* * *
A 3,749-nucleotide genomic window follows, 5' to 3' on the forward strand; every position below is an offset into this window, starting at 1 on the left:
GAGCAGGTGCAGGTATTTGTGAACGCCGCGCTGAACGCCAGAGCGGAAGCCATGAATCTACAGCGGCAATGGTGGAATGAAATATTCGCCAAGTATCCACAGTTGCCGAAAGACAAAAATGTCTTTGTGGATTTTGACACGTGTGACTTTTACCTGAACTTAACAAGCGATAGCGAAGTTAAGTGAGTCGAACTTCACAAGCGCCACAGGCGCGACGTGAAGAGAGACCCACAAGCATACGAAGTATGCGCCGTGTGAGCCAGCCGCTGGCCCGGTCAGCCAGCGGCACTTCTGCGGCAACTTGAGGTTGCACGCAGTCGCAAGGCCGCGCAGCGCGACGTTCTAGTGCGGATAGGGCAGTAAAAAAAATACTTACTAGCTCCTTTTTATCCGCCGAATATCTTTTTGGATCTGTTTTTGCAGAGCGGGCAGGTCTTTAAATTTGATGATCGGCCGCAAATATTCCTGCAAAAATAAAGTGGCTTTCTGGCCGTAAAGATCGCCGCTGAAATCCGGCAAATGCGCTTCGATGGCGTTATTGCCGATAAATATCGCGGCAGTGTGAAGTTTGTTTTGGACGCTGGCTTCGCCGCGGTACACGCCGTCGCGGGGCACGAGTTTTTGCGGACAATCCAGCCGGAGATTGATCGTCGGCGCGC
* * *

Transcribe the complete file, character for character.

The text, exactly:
A 3,749-nucleotide genomic window follows, 5' to 3' on the forward strand; every position below is an offset into this window, starting at 1 on the left:
GAGCAGGTGCAGGTATTTGTGAACGCCGCGCTGAACGCCAGAGCGGAAGCCATGAATCTACAGCGGCAATGGTGGAATGAAATATTCGCCAAGTATCCACAGTTGCCGAAAGACAAAAATGTCTTTGTGGATTTTGACACGTGTGACTTTTACCTGAACTTAACAAGCGATAGCGAAGTTAAGTGAGTCGAACTTCACAAGCGCCACAGGCGCGACGTGAAGAGAGACCCACAAGCATACGAAGTATGCGCCGTGTGAGCCAGCCGCTGGCCCGGTCAGCCAGCGGCACTTCTGCGGCAACTTGAGGTTGCACGCAGTCGCAAGGCCGCGCAGCGCGACGTTCTAGTGCGGATAGGGCAGTAAAAAAAATACTTACTAGCTCCTTTTTATCCGCCGAATATCTTTTTGGATCTGTTTTTGCAGAGCGGGCAGGTCTTTAAATTTGATGATCGGCCGCAAATATTCCTGCAAAAATAAAGTGGCTTTCTGGCCGTAAAGATCGCCGCTGAAATCCGGCAAATGCGCTTCGATGGCGTTATTGCCGATAAATATCGCGGCAGTGTGAAGTTTGTTTTGGACGCTGGCTTCGCCGCGGTACACGCCGTCGCGGGGCACGAGTTTTTGCGGACAATCCAGCCGGAGATTGATCGTCGGCGCGC